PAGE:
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legal-technology

In addition to all the pressures lawyers face described in the article The Day to Day Stresses & Challenges of Being a Lawyer, technology has increased the pace of practice. While increasing efficiency, the constant flow of new products and applications can create just as much anxiety. The key is to use technology – don’t let it use you.

Here are a few examples of how technology has complicated legal practice, and what you can do to cope:

  • Unlimited accessibility: limit email and cell phone use. Thanks to emails and cell phones you are now more accessible than ever. During working hours, productivity may suffer because emails constantly interrupt workflow. Clients expect you to stop everything and reply or call back on-demand. Take control of how and when you check your email and cell phone. Turn off automatic notification when emails come in. Turn off the phone or put it on silent during working hours. Clearly state in your cell phone mailbox that you only respond immediately to urgent matters. When you go on vacation, put your phone away and don’t access the internet. If you must, limit your access to once a day.
  • Information overload: organize and execute. Every lawyer is familiar with the barrage of emails that come in through the day. Only some are urgent tasks. Use this tip from Stephen R. Covey’s The 7 Habits of Highly Effective People: Break up your task list into four kinds of tasks: (1) urgent and important, (2) urgent and not important, (3) not urgent and important, and (4) not urgent and not important. Use practice management software to keep track of the daily task list, or keep a running list on a notepad. Organize your tasks into manageable chunks and execute the ones with highest urgency and importance first.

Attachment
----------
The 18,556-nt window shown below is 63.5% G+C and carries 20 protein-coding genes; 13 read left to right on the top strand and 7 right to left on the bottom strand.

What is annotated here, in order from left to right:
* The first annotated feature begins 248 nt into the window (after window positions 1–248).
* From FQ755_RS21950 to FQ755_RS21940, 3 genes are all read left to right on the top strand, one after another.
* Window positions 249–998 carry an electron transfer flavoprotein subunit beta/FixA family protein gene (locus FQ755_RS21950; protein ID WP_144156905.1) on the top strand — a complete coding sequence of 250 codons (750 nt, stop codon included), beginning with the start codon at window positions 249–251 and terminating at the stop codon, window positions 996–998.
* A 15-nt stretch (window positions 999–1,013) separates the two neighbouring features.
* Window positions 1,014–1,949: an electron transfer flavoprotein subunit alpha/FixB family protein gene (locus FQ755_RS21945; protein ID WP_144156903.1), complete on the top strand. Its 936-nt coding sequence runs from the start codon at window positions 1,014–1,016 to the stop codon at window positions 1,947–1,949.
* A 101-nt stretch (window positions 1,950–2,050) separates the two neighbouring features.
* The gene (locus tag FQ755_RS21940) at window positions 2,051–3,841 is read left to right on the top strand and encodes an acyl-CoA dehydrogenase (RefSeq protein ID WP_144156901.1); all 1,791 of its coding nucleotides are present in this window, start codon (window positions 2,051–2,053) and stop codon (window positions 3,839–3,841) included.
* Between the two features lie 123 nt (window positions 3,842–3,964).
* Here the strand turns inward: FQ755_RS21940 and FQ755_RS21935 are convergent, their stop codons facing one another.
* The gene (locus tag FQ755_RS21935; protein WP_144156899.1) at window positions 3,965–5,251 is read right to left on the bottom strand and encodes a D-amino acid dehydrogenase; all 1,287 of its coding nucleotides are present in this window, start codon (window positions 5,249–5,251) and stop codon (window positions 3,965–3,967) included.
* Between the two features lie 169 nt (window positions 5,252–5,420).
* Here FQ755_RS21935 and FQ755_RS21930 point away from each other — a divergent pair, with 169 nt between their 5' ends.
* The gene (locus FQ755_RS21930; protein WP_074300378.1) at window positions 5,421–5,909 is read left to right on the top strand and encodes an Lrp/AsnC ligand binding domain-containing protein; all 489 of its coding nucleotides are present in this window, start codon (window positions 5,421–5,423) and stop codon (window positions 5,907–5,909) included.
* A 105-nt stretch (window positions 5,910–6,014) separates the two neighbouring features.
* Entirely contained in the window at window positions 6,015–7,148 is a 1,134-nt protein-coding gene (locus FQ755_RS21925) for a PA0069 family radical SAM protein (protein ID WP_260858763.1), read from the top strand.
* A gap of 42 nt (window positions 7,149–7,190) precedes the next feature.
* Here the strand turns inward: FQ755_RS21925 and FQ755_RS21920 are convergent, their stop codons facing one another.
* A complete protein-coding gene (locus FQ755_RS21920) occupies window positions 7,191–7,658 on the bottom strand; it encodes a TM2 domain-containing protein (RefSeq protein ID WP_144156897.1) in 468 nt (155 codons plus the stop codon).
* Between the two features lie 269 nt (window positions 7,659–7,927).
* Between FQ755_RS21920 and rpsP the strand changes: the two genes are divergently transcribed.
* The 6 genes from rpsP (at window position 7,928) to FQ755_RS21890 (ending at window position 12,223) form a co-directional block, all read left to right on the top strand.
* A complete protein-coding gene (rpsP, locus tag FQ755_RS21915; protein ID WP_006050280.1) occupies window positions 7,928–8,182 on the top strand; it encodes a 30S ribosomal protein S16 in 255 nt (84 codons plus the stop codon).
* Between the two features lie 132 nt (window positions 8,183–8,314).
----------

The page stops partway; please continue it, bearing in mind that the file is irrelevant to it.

• Adapting to new technology: train up. Like any tool, technology is only useful when you learn how to use it effectively. Whether you are installing a new application, going paperless, or using a new telephone system, learning new technology is stressful. Mastering technology takes time and energy. Train up by taking (often free) online tutorials, attending bar association tech shows, and tuning into appmakers’ blogs. Ensure your staff are trained properly, too.
  • Communication isolation: step out of the office. You can find yourself isolated if you spend more and more time communicating with others through digital media. Emotions are rarely communicated well by email and telephone. Skype does not replace the human need for face to face contact. Schedule lunches and coffees with colleagues, clients, and mentors. Place yourself into situations that force you to engage with people face to face.
  • Keeping up with the Joneses: stay focused on yourself. Facebook, LinkedIn, Twitter, and other social networking sites have made it easier than ever to see what your friends and peers are up to. People tend to present themselves in the best possible light. It is tempting to want to keep up with the Joneses even if this causes you stress and embarrassment. The face presented in social media does not necessarily reflect reality. Stay focused on what you need to do. The rest will take care of itself.
  • This article originally appeared in the September 2015 issue of LAWPRO Magazine. All past issues of LAWPRO Magazine can be found at www.lawpro.ca/magazinearchives